September 6, 2017. Still on edge from Hurricane Harvey assaulting the Texas coast, I now watch with great distress as Hurricane Irma targets to pass directly over my former home in Florida. I watch with empathy for all in Irma’s pathway – the reality of Houston-area aftermath so raw, and Florida may get even more devastation.
But along with property damages, storm refugees, and gasoline supply panics, I cannot help notice all the fresh blooms arrived in response to the abundant rain here on Harvey’s fringe. The bees are noticing, too – so eager that I smile in spite of tensions.
And when I finally find pumps with gasoline, I look at the others eagerly filling their vehicles – all of us somehow friendlier with strangers than usual – smiling, waving. We’re like the bees, buzzing after our fuel. Quite the energy hum.
The collage mixes found human-essential images with bee photos from my backyard.
February 27, 2017. I’m stepping back into 2007 for this image and poem, which feel appropriate given prevalent prickly agitation. This image was taken on Alamo Mountain, near El Paso, on a hike to view ancient rock art images left by a culture challenged daily with adversity. Perhaps we, too, will learn to live with constant conflict. But maybe we can bridge polarized opinions – it’s a challenge worth considering.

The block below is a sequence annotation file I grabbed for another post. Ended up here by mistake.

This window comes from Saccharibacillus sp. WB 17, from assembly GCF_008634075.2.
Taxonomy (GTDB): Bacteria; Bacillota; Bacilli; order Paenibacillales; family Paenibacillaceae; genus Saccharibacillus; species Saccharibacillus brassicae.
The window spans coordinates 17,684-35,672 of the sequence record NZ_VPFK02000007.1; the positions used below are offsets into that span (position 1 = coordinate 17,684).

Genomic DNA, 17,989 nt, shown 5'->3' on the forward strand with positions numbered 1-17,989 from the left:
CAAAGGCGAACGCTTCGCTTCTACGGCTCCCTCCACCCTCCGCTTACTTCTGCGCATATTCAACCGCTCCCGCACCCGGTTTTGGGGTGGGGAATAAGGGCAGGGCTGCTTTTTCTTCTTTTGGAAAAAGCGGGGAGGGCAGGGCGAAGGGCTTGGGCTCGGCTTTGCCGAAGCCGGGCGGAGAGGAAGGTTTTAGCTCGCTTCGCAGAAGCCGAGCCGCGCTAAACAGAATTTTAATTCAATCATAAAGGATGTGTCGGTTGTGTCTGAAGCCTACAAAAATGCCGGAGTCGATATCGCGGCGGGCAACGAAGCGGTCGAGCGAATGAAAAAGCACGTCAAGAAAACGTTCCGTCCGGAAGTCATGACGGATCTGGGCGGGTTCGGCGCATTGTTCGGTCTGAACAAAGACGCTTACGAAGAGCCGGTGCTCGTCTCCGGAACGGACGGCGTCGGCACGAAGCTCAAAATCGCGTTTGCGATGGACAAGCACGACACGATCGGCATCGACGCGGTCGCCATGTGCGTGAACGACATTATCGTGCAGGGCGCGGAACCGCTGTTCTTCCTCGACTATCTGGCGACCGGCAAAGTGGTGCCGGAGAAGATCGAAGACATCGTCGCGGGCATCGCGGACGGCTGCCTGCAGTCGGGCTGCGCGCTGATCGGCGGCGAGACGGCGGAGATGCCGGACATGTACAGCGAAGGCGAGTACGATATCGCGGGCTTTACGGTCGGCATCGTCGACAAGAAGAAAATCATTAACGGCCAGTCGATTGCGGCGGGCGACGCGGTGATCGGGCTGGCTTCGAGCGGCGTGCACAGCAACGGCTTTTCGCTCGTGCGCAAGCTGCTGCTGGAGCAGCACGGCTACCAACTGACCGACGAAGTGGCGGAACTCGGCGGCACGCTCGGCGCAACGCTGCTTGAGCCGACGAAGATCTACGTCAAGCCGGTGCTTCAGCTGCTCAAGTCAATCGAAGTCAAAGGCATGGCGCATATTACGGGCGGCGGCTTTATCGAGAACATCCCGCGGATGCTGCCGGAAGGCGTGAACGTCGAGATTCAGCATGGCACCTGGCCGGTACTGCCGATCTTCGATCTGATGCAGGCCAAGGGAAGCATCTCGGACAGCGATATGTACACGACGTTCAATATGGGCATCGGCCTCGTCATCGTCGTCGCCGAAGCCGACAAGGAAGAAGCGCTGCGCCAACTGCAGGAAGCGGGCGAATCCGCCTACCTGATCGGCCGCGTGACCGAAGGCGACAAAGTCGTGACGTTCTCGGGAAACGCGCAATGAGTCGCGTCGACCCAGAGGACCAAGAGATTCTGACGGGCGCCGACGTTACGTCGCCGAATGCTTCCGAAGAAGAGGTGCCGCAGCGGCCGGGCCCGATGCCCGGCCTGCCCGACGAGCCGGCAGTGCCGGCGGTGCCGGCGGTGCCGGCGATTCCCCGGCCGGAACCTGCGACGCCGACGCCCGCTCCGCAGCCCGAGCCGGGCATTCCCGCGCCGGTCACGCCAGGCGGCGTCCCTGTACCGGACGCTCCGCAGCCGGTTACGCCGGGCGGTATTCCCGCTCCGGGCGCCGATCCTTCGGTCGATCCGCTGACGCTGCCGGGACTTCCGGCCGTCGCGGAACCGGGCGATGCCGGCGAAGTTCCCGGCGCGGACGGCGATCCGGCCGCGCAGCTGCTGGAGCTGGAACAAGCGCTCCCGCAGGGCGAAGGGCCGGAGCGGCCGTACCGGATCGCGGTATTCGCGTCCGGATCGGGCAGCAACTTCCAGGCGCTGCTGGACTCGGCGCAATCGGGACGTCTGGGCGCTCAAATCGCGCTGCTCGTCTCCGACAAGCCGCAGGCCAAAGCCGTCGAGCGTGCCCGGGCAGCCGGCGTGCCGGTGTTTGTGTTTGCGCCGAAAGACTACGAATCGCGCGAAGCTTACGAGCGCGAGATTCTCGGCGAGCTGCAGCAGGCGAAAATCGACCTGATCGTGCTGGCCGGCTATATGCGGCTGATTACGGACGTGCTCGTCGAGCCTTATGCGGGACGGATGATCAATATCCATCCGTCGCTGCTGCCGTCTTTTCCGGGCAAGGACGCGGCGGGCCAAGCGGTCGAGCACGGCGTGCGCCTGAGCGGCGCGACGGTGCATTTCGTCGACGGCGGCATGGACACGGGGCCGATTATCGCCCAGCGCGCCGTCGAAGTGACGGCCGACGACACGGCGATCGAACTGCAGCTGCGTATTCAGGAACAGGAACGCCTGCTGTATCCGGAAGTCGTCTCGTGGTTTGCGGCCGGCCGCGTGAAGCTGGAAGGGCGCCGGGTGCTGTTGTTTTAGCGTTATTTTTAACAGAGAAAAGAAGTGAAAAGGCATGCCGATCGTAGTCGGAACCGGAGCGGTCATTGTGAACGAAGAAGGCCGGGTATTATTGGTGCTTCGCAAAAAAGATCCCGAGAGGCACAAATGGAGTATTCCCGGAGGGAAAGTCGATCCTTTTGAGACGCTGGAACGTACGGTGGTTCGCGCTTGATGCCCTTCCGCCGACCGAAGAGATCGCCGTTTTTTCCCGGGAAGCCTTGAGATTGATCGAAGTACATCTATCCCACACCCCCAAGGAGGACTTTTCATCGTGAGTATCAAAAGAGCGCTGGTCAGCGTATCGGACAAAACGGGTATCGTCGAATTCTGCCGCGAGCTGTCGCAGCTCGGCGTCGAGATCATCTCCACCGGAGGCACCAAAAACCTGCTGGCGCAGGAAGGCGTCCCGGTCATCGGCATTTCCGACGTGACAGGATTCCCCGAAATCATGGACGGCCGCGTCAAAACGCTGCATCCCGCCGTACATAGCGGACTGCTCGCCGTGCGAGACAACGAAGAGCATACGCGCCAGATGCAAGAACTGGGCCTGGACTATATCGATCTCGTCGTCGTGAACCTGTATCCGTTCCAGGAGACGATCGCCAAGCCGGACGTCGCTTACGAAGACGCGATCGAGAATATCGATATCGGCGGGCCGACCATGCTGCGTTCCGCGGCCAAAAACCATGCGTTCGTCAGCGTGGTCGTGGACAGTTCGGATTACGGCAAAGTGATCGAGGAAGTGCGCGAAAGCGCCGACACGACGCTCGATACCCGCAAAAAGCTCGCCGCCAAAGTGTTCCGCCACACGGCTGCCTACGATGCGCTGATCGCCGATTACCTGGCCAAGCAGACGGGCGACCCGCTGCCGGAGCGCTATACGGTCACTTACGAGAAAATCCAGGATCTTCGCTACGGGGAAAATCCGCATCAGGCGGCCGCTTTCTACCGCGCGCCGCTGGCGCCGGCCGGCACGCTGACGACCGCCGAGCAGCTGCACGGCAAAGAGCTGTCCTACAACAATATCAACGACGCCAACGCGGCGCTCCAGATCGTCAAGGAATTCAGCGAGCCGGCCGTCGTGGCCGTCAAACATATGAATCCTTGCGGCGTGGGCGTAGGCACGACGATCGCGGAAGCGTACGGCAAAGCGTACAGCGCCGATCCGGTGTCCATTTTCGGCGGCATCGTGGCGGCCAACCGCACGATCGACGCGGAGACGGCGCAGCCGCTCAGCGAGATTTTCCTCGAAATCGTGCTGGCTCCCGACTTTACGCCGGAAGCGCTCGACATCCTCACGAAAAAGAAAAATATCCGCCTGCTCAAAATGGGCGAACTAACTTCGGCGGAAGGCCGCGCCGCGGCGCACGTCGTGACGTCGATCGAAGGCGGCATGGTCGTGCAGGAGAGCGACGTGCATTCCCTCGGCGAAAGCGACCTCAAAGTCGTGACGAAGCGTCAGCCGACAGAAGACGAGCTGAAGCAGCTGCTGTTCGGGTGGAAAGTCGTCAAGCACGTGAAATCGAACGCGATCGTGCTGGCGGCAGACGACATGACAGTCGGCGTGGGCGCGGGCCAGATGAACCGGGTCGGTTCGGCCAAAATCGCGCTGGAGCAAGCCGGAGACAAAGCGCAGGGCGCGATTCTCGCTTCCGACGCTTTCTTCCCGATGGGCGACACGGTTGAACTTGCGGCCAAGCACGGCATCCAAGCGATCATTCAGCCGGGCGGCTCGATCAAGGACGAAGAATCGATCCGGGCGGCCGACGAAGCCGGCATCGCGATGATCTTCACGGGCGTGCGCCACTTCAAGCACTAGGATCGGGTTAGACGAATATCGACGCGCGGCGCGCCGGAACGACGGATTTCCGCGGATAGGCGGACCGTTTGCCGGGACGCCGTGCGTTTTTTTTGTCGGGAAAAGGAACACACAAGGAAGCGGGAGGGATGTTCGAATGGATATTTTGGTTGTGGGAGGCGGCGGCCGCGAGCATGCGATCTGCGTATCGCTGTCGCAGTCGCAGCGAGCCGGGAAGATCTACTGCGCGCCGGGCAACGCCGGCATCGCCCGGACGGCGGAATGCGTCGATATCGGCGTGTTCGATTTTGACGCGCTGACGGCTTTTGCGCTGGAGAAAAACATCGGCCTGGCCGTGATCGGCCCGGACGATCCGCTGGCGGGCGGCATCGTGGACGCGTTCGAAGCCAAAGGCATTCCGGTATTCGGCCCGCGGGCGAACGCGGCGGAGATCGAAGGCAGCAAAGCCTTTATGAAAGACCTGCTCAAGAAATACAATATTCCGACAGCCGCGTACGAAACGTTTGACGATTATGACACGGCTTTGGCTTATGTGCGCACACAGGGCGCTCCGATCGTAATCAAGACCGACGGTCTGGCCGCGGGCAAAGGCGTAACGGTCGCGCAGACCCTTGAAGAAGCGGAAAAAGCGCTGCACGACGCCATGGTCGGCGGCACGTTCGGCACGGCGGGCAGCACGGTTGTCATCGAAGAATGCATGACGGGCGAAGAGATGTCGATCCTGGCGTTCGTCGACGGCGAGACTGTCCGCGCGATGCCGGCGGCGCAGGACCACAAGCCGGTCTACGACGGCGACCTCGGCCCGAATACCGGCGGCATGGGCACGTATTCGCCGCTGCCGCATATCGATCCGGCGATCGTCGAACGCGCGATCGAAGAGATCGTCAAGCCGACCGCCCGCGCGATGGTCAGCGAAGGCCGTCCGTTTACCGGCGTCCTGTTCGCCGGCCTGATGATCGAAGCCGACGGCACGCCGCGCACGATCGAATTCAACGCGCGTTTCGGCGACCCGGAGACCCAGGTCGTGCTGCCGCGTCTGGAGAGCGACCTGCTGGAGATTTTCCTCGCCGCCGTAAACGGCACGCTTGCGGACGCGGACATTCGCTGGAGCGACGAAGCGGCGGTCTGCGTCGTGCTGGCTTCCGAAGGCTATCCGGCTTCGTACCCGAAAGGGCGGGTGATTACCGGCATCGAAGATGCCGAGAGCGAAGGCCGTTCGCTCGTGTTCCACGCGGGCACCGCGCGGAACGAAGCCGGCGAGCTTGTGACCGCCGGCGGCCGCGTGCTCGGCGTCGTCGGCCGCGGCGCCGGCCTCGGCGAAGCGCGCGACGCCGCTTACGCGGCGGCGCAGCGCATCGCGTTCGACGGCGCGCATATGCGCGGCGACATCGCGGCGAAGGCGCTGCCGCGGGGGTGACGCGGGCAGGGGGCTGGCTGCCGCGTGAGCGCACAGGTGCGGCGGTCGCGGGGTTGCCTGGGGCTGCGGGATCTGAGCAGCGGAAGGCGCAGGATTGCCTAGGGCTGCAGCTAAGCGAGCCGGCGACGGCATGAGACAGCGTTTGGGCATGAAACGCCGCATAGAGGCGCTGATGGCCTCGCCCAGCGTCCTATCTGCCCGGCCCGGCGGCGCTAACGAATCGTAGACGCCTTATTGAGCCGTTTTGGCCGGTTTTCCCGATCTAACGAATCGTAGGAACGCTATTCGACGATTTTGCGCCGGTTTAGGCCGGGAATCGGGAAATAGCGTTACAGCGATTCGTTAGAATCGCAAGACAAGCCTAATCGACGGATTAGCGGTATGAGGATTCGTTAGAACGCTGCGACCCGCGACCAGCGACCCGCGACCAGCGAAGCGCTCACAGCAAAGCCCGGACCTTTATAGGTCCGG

October 14, 2016. I’ve been immersed in another poetry class with Lorraine Mejia @ http://www.lorrainemejia.com/ – this one working with Latin American Poets. Wonderful exposures to poems I otherwise might not encounter, plus stimulus to write poems I otherwise might not. The poem below is indirectly in response to reading Federico Garcia Lorca’s “Song Of The Barren Orange Tree” – and in gratitude for the live oak tree in my front yard. I offer this in explanation:
of years together
December 4, 2015. I am spinning with the heart-breaking understory of a young mother compelled to sacrifice herself for a cause she deemed greater than her own baby – left with grandmother on her way to kill and be killed. Compassion for the child comes easily. As for the mother? Much tougher. Yet nevertheless a little peace crept in while observing the Chiapas sage in first rays of sunshine. I don’t know the hows to stem violence, defensiveness, distrust. But I feel certain hate and relaliation are counterproductive. I won’t go there.